About 1.3 million fewer Americans were uninsured in 2011, according to new data released by the U.S. Census Bureau on Wednesday, an improvement the Obama administration and its supporters have been quick to credit to the passage of the president's healthcare reform law.
The uninsured rate in the U.S. dropped from 16.3 percent in 2010 to 15.7 percent in 2011, marking the first time in three years that the proportion of Americans with health insurance actually went up. Moreover, the Census data shows 2011 to be the first year in a decade where the rate of private insurance remained steady.
"Our main finding is coverage increased between 2010 and 2011," David Johnson, chief of the Census's Chief, Social, Economic, and Housing Statistics Division, told reporters on Wednesday, according to The Washington Post.
Low-Income Americans See Biggest Gain In Coverage
There are two main factors that Census officials say drove down the uninsured rate: The provision of the Affordable Care Act that lets young adults stay on their parents' health plans until age 26, and an increase of Americans using public insurance programs like Medicaid.
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In fact, the Census Bureau estimates that as much as 40 percent of the drop in young adults' uninsured rate is due to those individuals receiving extended coverage as a result of the health care law. The U.S. Centers for Disease Control and Prevention came to a similar conclusion earlier this week, when it reported about 1.6 million young adults -- those between the ages of 19 and 25 -- gained health coverage in 2011.
In a White House blog post, the Obama administration said the report demonstrates the policies outlined by the Affordable Care Act are effective.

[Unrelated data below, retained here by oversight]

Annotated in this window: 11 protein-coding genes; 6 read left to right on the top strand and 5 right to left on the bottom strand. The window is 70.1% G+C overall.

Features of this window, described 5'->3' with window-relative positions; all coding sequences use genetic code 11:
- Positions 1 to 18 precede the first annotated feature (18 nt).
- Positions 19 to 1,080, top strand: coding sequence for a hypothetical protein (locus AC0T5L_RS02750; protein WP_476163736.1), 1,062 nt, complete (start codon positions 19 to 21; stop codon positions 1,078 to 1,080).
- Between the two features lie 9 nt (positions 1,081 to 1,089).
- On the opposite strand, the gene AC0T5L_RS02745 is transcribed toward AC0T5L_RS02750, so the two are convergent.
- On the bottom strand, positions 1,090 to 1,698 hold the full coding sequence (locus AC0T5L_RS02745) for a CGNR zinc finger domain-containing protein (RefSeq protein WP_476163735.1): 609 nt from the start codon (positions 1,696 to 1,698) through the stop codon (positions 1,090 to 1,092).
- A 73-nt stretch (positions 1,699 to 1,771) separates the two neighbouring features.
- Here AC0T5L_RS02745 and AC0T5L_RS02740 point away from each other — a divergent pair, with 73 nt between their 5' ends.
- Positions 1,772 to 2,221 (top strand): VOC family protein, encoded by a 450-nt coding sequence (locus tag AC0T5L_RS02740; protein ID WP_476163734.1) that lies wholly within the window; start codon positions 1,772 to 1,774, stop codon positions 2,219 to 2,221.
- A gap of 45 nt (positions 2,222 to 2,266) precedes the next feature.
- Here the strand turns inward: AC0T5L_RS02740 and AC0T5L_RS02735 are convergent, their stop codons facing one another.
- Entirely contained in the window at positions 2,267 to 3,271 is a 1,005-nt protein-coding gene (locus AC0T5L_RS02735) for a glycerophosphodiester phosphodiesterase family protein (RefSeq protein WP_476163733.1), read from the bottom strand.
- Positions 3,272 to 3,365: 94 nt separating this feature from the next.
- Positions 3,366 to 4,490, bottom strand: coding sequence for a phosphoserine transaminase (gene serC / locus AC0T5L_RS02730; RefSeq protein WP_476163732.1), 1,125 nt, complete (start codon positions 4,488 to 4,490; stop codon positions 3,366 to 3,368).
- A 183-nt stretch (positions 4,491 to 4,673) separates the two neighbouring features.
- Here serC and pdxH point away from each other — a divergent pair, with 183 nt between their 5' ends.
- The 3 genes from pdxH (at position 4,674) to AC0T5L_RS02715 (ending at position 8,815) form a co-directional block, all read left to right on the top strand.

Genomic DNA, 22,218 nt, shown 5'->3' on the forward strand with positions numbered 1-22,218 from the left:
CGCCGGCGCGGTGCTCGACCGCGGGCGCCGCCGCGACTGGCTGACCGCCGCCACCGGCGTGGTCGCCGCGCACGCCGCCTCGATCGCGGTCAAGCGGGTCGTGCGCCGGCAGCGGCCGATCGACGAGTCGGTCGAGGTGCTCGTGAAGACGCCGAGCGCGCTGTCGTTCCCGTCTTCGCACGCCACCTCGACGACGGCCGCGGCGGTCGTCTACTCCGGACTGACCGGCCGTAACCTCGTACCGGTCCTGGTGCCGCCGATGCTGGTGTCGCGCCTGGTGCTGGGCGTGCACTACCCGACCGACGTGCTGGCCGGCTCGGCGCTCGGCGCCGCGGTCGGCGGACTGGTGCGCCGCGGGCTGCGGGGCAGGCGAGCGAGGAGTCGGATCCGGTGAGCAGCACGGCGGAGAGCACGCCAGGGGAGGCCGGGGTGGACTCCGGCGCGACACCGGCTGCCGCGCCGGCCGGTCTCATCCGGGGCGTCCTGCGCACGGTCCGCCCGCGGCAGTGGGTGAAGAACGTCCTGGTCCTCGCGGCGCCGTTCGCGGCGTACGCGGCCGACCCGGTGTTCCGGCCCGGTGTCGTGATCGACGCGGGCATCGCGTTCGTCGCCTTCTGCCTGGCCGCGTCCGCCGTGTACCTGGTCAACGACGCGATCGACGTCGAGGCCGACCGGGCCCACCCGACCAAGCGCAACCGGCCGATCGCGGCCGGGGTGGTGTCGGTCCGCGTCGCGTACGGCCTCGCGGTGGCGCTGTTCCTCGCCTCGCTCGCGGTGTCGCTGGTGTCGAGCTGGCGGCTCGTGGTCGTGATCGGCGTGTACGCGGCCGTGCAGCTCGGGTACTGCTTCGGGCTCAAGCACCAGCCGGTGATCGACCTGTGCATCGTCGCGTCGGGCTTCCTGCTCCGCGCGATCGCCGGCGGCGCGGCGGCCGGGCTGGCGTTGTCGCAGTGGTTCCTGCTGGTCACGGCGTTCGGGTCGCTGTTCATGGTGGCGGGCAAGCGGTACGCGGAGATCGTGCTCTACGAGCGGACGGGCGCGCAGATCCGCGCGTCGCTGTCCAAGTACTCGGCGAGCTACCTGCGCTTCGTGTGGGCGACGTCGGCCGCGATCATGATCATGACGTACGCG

"Thanks in part to the Affordable Care Act, 1.3 million fewer people were uninsured in 2011," White House deputy press secretary Amy Brundage wrote. "Today's report also shows that thanks in part to the Affordable Care Act, 3.6 million more people were covered by health insurance in 2011."
But the report shows a large drop in uninsured rate can be credited to an expansion of the federal Medicaid program, which provides health coverage for low-income families and individuals with certain disabilities. Government-sponsored health coverage, including Medicare, increased for the fifth consecutive year in 2011, rising from 31.2 percent to 32.2 percent. A chunk of that is likely related to the flood of baby boomers who qualified for Medicare last year.
Rise of Income Inequality Means More Americans May Turn To Medicaid
Although the Census Bureau reports that, after three successive years of increases, the number of people living in poverty edged down from 46.3 million in 2010 to 46.2 million in 2011, the nation's median household income actually decreased by 1.5 percent to $50,054. Meanwhile, income for the top fifth of American earners grew by 1.6 percent during that period, while those in the second, third and fourth tiers -- also known as the middle class -- saw their incomes fall.
So, the good news? Poor Americans now have more access to health care than they used to. The bad? Income inequality is clearly on the rise. And if that trend continues, more Americans will likely begin relying on Medicaid for healthcare access -- a program that House Republicans and Republican presidential candidate Mitt Romney would cut funding for.
If fully implemented, the Affordable Care Act's Medicaid expansion would extend health coverage to 17 million poor and uninsured Americans. That expansion is currently in jeopardy, as several Republican governors have refused to accept federal funding for that purpose.